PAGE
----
"Bob, what has Sidney always said about the MASH 4077th? The pasttime they engaged in when the sex became stale, and the booze became flat?"
Emily raised both open palms. That meant the dismissal was getting serious.
"Nooo! Bob, these vets--are inveterate practical jokers. Add to that, so are some of our friends--the ones we've been trying to get away from? You just pushed Eliot Carlin's buttons, too. Maybe that ----long-term patient-----"
Bob gave a thumbs-up to this euphemism.
"---thanks. Maybe Carlin hired an actor to play Mister Petersen, and then the 4077th bunch threw in. Maybe even with Sidney's blessing. The rest--was all smoke and mirrors."
Bob sat down, fragile reality temporarily back on the high shelf.
"Emily, I want to laugh. But I can't. I told Sidney when I took this job how upset I was. For him to throw in with the people that are making me--making us--crazy. I-I can't--let this-let this go."
He got up, and Emily seemed concerned.
"Where are you going?"
"To speak to O'Reilly. Sidney told me that he was uneasy about practical jokes unless someone had it coming. Well, I didn't. And if I see Sherman Potter, I'll tell him to take his space vampires and bite down hard!"
As he left, Emily's face revealed that she too was upset by this. It was all very unlike Sidney Freedman. Dressing for tennis, Emily sought to work off some tension. On the court, she found Max and Soon-Lee, The Klingers, about to begin a match.
"Ok, pretty-lady. Your winning streak ends here. It ends now."
Emily was impressed by how well the Klingers had kept themselves, over the years. Max had to be in his early 50's, Soon-Lee in her early 40's. Neither remotely looked it. Certain cultures just had that way, she reasoned. She would reason wrong.
"Not so, husband. I am going to send your lovely butt all the way back to Wiejanbou. Give my family your best, please?"
Max was a 2nd Generation immigrant. Soon-Lee was an immigrant. Emily strained to hear a trace of accent on either. That is, until they each missed shots.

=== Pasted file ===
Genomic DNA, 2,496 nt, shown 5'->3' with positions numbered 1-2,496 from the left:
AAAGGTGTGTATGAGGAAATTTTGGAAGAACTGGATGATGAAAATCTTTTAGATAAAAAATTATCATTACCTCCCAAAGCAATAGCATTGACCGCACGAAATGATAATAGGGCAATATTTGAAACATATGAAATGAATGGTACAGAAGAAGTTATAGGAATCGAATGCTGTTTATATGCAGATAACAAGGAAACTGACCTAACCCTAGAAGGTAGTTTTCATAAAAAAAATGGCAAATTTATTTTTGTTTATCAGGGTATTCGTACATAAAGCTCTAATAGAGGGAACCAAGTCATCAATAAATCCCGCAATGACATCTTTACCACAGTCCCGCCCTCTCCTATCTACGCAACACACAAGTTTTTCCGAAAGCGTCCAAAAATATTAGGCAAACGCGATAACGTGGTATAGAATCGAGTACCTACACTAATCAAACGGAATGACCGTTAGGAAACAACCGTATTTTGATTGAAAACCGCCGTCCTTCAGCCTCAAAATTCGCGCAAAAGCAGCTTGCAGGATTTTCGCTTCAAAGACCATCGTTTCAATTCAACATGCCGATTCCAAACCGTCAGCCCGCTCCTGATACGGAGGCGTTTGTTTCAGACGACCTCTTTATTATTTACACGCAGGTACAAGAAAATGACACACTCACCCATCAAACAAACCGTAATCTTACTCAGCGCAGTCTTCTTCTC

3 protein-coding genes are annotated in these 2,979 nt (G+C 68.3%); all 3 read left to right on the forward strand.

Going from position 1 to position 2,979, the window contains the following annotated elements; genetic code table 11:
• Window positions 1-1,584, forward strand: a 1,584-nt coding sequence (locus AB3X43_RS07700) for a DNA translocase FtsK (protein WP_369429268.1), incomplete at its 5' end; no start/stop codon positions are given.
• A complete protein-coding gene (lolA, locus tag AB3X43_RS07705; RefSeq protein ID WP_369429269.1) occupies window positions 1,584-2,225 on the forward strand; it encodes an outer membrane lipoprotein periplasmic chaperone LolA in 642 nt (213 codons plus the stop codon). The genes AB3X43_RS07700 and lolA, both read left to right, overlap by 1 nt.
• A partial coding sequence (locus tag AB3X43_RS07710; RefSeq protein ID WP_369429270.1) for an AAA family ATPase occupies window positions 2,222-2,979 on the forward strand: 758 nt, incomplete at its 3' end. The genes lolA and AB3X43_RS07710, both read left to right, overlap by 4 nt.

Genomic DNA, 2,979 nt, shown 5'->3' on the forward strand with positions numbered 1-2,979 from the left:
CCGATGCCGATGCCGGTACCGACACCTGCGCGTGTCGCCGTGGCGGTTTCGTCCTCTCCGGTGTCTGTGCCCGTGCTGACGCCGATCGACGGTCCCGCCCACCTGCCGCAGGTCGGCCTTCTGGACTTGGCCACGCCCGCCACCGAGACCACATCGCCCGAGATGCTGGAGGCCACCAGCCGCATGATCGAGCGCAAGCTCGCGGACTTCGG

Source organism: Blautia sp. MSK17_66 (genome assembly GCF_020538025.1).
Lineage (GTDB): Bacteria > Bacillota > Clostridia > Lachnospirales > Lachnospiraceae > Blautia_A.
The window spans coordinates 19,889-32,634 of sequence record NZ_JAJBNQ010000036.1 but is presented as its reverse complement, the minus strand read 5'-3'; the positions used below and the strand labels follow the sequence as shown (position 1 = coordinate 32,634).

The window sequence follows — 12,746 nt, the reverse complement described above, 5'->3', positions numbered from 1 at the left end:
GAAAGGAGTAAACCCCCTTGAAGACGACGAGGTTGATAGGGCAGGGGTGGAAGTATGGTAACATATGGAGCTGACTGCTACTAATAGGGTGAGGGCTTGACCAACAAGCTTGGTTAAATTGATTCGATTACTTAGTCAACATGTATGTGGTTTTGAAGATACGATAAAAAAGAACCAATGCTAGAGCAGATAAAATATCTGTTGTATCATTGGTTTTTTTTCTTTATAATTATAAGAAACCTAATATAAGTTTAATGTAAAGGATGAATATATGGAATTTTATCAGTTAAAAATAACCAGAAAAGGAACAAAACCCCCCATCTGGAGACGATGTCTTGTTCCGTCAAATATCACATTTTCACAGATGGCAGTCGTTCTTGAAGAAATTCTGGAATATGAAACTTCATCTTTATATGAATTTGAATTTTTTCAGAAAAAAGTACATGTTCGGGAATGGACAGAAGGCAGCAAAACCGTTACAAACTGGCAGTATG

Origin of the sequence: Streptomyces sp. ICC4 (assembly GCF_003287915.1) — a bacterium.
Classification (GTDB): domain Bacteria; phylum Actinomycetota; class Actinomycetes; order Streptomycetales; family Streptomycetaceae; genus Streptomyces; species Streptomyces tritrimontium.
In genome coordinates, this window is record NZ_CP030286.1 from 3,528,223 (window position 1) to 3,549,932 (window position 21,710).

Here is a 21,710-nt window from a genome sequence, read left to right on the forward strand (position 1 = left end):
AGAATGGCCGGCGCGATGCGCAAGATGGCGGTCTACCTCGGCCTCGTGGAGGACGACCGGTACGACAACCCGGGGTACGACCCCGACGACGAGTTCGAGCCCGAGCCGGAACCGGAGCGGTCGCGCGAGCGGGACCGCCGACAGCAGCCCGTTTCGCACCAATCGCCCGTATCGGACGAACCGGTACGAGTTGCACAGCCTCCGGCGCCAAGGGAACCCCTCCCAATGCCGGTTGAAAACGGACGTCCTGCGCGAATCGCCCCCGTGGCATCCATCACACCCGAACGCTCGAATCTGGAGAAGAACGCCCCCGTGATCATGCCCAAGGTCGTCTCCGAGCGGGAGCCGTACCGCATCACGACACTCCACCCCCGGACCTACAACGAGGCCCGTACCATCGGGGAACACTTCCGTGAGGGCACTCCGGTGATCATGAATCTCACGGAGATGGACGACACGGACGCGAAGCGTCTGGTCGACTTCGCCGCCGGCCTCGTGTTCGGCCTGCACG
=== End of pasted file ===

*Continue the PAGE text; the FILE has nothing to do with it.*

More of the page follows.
(You piece of...)
Max had cursed in flawless Korean. Soon-Lee in perfect Lebanese. Emily knew them slightly from the greengrocer's circuit. Again, no trace of accent. Max looked over at her.
"This lady is Sidney's pal. No one else is here, honey."
Soon-Lee twirled her racket like a sword. She smiled.
"Then lets take this downtown."
Emily's heart nearly gave out as the two began moving at speeds she'd never witnessed outside of films about cheetahs. The ball was all a yellow line, with neither combatant allowing it to leave the court. Then, they made a mistake. The ball began to bounce between their upright rackets, looking like one of those Pong games when the kids would lock the screen up by positioning their electronic paddles just so. But if the Klingers seemed heedless of the laws of physics, the ball was very mindful. It finally split apart. The pieces made a beeline for Emily. At that speed, they would hit like shrapnel.
As the Klingers stood dumbstruck, a blur that made their speed seem puny scooped up almost every piece before they hit Emily. But Margaret Houlihan howled one word as the last piece struck Emily's shoulder. Emily felt a world of pain and passed out as she heard that word.